Chapter 2 opens thus:
It was a bone-chilling January day in Harrisburg, Pennsylvania, so cold that while shovelling snow that morning, Bala’s fingers turned numb, his moustache felt stiff and a single question kept popping into his head: was there any way to speed up global warming?
Finally after trying all possible ways to gain companionship including keeping a dog and meeting eligible women in America itself, Bala returns to India where his parents shunt him from one meeting to another with girls of all hues.
Most jokes required me to recover from my laughter and then resume reading. At times I abandoned the book altogether, spent a whole day reliving the joke and laughing at it in my mind telling it to everyone I knew so that by evening I could read the book with a straight face.
I heartily recommend it for all who like a light read to brighten up their lives.
Disclaimer: I received my copy of the book from the author himself, though unfortunately it was not signed by him which is what I wanted. Indian residents can get the book from Flipkart at a fairly reasonable rate.
Many years ago I abandoned the practice of making New Year resolutions for the simple reason that I never followed them. I was either too lazy or overshot my goals or simply felt content to put stuff on the backburner for no rhyme or reason.
But I do like taking stock at the end of the year to evaluate how well or how poorly I did. Without further ado, here’s the 2010 report card.
Writing-related stuff that I did:
- An essay accepted for Chicken Soup for the Indian College Soul – my first such acceptance.
- An article published in Complete Wellbeing – my first in this magazine
- A limerick published in Errant Parent – my first parenting-related publication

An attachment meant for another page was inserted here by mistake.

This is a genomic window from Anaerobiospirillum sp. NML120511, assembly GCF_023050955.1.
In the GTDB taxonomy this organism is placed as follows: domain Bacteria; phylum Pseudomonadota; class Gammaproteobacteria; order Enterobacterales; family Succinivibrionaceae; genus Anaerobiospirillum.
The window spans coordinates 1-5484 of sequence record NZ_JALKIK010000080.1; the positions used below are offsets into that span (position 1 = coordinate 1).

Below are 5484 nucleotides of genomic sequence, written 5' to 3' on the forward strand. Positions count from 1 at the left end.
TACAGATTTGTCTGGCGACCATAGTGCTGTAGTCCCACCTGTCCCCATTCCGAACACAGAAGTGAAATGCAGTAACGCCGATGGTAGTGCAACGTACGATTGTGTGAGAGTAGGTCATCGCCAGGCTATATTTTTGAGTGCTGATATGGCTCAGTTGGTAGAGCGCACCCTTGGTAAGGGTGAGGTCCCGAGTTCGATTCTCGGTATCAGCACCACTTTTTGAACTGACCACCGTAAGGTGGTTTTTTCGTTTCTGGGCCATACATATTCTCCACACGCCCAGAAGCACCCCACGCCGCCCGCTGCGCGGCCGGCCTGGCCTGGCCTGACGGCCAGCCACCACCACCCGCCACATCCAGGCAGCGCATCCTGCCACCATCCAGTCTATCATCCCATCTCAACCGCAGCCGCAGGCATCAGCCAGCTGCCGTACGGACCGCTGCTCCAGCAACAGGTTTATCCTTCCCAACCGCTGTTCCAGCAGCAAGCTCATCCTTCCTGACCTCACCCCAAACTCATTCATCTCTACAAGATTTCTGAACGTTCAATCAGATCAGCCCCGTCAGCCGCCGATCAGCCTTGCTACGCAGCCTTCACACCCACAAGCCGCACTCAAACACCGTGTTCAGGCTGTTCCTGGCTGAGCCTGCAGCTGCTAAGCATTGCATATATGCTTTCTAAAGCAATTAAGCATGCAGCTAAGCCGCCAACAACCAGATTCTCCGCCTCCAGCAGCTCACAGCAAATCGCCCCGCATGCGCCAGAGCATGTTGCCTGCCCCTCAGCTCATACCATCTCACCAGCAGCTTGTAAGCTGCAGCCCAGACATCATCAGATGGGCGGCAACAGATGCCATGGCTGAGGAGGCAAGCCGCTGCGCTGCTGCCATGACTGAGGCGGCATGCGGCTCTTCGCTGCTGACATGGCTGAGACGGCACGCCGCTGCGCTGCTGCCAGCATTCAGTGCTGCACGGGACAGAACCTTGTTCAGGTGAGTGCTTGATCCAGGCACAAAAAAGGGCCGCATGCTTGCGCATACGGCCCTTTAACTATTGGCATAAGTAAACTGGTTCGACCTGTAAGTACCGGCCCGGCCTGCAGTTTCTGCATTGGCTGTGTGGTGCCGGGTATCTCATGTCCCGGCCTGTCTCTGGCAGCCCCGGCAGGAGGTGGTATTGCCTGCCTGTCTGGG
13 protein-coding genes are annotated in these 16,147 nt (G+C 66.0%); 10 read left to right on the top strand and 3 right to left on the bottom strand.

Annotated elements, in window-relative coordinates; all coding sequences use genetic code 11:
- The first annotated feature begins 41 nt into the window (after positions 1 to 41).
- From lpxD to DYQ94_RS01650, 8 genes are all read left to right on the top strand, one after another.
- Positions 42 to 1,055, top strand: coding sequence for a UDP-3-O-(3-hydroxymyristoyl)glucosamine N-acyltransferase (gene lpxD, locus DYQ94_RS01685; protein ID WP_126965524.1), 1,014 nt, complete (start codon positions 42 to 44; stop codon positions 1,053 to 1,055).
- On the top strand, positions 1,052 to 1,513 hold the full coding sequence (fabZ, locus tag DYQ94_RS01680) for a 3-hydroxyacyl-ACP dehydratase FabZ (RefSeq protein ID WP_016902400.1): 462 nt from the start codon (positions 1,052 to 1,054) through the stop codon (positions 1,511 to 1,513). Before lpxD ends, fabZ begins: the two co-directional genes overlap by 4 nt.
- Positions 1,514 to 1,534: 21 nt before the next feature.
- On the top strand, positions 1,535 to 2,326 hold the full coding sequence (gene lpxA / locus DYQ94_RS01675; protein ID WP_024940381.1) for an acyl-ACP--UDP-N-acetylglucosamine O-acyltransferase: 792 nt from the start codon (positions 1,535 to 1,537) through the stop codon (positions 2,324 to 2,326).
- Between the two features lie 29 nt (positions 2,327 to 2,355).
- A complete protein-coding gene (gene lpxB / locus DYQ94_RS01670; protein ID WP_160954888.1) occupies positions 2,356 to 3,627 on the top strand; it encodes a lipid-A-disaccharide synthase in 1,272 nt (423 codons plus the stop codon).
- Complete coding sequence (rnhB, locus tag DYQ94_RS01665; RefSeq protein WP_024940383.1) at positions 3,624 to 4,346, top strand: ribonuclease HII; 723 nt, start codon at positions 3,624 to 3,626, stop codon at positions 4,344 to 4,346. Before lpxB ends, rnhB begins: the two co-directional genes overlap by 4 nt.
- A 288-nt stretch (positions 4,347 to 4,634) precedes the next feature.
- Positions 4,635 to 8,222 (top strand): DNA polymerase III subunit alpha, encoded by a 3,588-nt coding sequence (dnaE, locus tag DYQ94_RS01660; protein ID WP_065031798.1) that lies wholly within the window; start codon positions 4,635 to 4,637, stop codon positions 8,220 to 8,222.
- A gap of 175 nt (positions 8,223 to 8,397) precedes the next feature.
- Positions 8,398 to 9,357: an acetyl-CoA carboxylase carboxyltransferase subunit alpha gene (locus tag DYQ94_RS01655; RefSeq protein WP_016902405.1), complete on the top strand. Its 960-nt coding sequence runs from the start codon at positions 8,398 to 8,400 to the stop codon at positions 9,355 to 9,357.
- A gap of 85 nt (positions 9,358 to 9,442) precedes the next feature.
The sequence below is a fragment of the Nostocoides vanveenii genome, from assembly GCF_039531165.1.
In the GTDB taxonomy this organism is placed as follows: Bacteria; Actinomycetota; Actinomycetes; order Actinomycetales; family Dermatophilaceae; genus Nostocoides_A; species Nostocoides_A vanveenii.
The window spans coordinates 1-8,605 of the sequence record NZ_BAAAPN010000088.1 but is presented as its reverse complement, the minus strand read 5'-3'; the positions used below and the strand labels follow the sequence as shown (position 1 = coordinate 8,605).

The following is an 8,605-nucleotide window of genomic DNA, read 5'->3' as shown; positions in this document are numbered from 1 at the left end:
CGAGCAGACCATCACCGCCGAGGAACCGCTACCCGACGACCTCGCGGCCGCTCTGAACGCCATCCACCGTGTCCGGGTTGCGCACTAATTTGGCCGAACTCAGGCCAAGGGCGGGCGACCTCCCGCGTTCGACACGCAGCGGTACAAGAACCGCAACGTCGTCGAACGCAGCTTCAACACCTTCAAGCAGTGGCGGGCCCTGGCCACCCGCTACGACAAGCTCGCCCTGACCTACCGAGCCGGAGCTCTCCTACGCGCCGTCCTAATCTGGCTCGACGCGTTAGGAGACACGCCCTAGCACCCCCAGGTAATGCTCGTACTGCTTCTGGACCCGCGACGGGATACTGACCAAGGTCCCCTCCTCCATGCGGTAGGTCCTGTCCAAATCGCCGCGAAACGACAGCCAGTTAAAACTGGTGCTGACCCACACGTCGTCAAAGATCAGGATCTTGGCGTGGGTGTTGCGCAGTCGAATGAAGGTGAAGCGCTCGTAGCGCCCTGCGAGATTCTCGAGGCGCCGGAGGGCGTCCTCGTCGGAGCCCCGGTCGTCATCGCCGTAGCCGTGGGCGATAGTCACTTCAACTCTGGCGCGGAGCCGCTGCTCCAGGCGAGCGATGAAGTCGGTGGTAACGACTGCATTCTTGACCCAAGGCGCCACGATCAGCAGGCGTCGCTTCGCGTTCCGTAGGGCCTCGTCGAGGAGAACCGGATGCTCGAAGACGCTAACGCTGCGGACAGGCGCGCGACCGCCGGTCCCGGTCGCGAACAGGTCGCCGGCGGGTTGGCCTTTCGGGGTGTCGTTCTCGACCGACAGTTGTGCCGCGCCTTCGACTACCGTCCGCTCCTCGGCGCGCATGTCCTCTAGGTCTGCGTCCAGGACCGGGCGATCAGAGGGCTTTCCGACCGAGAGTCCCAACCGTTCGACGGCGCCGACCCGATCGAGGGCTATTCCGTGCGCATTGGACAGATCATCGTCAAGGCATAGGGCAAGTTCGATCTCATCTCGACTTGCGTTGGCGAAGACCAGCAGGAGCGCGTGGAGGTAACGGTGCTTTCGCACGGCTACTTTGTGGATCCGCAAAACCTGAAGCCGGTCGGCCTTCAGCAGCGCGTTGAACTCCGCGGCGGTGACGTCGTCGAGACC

- Garnered rejections L, R and C* for my second novel – sadly not a first as it has happened before with my first novel too.
- Read upwards of 25 books. This is an achievement because of the toddler who takes great pleasure in tearing pages from the novels I read, specifically from the end.
- Started blogging somewhat more regularly (excluding the last couple of months, of course)
Other things I did in life:
- Lost enough weight to look reasonably slim at my brother-in-law’s wedding
- Prepared lasagne for the first time in my life to a reasonable degree of success
- Delved headlong into Italian cooking – blog post forthcoming on this and the above
- Changed my job (again). I work closer to my home now and rejoice in not having to drive 45 freaking minutes one-way every day.
I am not making resolutions but there are a few things I would like to achieve this year. Let’s see how that goes!
What I intend to do in 2011:
- Attempt all the recipes in my Italian Cooking cookbook
- Complete at least one of the novels swirling in my head
- Call up a piano teacher and resume the lessons that I dropped 15 years ago
- Break into five new markets – I say this every year and last year I managed three
- Write/complete at least one short story per month.
- Work out in gym minimum 3 days a week.
How did the year go for you? Any goals you would like to share?
*Left, right and centre – yes I felt too lazy to type it out just then